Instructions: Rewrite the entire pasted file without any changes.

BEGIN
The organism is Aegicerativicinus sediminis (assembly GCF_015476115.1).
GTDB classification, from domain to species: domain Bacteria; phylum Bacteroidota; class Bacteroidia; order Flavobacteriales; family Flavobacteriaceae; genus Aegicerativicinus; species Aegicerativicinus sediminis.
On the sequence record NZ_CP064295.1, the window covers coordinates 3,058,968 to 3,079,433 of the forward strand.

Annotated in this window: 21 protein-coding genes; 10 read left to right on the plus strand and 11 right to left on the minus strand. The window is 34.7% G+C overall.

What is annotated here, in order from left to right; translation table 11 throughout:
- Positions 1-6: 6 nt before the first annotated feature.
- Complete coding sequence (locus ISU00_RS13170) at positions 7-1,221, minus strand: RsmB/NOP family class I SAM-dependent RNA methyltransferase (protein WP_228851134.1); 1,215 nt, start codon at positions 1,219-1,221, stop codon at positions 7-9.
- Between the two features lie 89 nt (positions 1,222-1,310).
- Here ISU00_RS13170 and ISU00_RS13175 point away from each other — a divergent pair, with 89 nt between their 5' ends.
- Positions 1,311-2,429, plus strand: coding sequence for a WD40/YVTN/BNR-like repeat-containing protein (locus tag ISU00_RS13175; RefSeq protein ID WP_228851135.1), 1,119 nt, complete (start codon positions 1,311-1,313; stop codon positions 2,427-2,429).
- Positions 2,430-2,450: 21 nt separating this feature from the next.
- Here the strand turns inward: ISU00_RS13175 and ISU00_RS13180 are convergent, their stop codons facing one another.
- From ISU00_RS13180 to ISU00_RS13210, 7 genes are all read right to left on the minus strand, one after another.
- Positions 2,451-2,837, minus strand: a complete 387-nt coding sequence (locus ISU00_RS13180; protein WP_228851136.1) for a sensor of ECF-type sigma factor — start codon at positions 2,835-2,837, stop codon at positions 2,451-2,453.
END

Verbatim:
The organism is Aegicerativicinus sediminis (assembly GCF_015476115.1).
GTDB classification, from domain to species: domain Bacteria; phylum Bacteroidota; class Bacteroidia; order Flavobacteriales; family Flavobacteriaceae; genus Aegicerativicinus; species Aegicerativicinus sediminis.
On the sequence record NZ_CP064295.1, the window covers coordinates 3,058,968 to 3,079,433 of the forward strand.

Annotated in this window: 21 protein-coding genes; 10 read left to right on the plus strand and 11 right to left on the minus strand. The window is 34.7% G+C overall.

What is annotated here, in order from left to right; translation table 11 throughout:
- Positions 1-6: 6 nt before the first annotated feature.
- Complete coding sequence (locus ISU00_RS13170) at positions 7-1,221, minus strand: RsmB/NOP family class I SAM-dependent RNA methyltransferase (protein WP_228851134.1); 1,215 nt, start codon at positions 1,219-1,221, stop codon at positions 7-9.
- Between the two features lie 89 nt (positions 1,222-1,310).
- Here ISU00_RS13170 and ISU00_RS13175 point away from each other — a divergent pair, with 89 nt between their 5' ends.
- Positions 1,311-2,429, plus strand: coding sequence for a WD40/YVTN/BNR-like repeat-containing protein (locus tag ISU00_RS13175; RefSeq protein ID WP_228851135.1), 1,119 nt, complete (start codon positions 1,311-1,313; stop codon positions 2,427-2,429).
- Positions 2,430-2,450: 21 nt separating this feature from the next.
- Here the strand turns inward: ISU00_RS13175 and ISU00_RS13180 are convergent, their stop codons facing one another.
- From ISU00_RS13180 to ISU00_RS13210, 7 genes are all read right to left on the minus strand, one after another.
- Positions 2,451-2,837, minus strand: a complete 387-nt coding sequence (locus ISU00_RS13180; protein WP_228851136.1) for a sensor of ECF-type sigma factor — start codon at positions 2,835-2,837, stop codon at positions 2,451-2,453.